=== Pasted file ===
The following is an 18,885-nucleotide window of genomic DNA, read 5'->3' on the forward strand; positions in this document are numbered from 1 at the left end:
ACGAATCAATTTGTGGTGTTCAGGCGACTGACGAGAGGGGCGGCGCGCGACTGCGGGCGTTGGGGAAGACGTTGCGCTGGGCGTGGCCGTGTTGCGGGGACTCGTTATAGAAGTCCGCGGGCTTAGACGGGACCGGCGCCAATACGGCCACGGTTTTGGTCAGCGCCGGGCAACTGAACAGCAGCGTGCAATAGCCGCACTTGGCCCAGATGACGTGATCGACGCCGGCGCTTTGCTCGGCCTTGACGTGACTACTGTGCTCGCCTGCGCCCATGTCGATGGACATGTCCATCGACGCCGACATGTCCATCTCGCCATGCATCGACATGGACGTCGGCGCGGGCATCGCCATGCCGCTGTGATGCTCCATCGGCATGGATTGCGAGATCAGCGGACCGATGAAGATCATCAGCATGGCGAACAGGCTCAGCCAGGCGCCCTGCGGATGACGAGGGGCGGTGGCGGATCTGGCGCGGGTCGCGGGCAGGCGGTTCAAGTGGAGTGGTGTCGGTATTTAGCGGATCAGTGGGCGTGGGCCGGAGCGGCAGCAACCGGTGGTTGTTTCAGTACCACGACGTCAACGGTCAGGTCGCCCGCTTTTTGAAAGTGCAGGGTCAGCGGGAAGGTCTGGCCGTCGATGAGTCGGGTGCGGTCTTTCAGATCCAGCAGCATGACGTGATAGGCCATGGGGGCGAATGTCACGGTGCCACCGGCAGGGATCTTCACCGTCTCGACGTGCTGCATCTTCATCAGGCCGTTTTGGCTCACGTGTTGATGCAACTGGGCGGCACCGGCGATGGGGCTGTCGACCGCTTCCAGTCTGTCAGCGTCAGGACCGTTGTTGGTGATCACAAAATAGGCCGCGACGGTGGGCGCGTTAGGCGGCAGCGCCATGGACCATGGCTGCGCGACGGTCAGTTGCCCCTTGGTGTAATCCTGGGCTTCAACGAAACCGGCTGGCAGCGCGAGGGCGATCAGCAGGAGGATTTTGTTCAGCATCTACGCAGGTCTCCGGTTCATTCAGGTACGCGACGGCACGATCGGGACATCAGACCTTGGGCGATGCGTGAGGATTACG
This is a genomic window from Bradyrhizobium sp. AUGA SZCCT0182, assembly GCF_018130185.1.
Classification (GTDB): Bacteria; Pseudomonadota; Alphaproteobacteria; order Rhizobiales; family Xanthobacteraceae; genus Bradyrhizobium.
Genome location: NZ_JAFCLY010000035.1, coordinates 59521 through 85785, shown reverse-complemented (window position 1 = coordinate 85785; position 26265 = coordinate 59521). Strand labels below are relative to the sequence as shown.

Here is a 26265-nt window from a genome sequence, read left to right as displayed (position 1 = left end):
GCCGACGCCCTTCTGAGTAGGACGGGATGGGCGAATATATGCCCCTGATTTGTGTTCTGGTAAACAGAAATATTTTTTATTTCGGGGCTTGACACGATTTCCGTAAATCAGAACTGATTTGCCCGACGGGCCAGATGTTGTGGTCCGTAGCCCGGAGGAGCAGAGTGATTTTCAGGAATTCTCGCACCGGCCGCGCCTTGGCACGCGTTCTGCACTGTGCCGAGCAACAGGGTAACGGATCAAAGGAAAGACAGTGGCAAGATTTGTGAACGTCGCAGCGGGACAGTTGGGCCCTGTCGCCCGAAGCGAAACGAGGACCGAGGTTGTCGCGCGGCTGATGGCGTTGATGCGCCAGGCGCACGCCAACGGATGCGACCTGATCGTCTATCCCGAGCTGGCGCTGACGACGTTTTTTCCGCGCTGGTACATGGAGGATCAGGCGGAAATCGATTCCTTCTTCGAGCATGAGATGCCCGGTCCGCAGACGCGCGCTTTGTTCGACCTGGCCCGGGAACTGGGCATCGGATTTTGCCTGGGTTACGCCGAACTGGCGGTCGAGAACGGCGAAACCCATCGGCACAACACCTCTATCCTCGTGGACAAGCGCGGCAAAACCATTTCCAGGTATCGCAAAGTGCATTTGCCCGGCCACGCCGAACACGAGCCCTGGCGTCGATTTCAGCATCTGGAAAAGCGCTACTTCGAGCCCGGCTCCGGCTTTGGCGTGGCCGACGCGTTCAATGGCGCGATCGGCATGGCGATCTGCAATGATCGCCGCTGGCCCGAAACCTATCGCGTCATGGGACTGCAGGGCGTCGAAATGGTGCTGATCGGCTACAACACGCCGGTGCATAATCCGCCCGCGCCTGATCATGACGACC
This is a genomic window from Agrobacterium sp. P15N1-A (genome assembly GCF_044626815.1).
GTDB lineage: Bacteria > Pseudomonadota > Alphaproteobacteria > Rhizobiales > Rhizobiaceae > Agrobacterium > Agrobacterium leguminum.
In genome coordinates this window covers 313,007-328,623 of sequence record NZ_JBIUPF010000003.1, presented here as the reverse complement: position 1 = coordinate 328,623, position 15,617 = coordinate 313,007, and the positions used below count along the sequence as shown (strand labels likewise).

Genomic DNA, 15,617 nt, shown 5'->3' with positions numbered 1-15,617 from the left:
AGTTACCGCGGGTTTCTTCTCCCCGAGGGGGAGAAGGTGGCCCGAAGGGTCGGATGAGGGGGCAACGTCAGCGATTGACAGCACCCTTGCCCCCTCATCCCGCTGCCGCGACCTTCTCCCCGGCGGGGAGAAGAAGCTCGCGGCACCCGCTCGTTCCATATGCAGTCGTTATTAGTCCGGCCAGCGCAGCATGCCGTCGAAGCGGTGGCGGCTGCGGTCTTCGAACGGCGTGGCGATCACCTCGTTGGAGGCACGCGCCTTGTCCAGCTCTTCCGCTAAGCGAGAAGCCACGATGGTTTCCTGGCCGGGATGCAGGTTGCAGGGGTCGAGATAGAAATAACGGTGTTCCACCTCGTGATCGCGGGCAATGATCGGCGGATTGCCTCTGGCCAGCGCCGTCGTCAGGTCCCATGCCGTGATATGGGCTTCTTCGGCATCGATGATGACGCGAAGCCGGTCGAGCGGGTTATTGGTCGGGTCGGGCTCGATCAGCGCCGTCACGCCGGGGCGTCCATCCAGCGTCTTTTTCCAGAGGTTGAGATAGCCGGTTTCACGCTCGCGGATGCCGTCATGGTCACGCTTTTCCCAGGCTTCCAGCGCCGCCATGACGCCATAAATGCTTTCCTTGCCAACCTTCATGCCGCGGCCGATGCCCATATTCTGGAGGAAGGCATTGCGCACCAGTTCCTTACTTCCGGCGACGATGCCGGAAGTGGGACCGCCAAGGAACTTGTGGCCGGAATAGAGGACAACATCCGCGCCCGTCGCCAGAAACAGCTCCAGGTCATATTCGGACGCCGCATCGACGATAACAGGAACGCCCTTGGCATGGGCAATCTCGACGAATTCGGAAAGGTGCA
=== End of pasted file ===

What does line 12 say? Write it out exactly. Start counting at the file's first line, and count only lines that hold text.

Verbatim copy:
AGTTACCGCGGGTTTCTTCTCCCCGAGGGGGAGAAGGTGGCCCGAAGGGTCGGATGAGGGGGCAACGTCAGCGATTGACAGCACCCTTGCCCCCTCATCCCGCTGCCGCGACCTTCTCCCCGGCGGGGAGAAGAAGCTCGCGGCACCCGCTCGTTCCATATGCAGTCGTTATTAGTCCGGCCAGCGCAGCATGCCGTCGAAGCGGTGGCGGCTGCGGTCTTCGAACGGCGTGGCGATCACCTCGTTGGAGGCACGCGCCTTGTCCAGCTCTTCCGCTAAGCGAGAAGCCACGATGGTTTCCTGGCCGGGATGCAGGTTGCAGGGGTCGAGATAGAAATAACGGTGTTCCACCTCGTGATCGCGGGCAATGATCGGCGGATTGCCTCTGGCCAGCGCCGTCGTCAGGTCCCATGCCGTGATATGGGCTTCTTCGGCATCGATGATGACGCGAAGCCGGTCGAGCGGGTTATTGGTCGGGTCGGGCTCGATCAGCGCCGTCACGCCGGGGCGTCCATCCAGCGTCTTTTTCCAGAGGTTGAGATAGCCGGTTTCACGCTCGCGGATGCCGTCATGGTCACGCTTTTCCCAGGCTTCCAGCGCCGCCATGACGCCATAAATGCTTTCCTTGCCAACCTTCATGCCGCGGCCGATGCCCATATTCTGGAGGAAGGCATTGCGCACCAGTTCCTTACTTCCGGCGACGATGCCGGAAGTGGGACCGCCAAGGAACTTGTGGCCGGAATAGAGGACAACATCCGCGCCCGTCGCCAGAAACAGCTCCAGGTCATATTCGGACGCCGCATCGACGATAACAGGAACGCCCTTGGCATGGGCAATCTCGACGAATTCGGAAAGGTGCA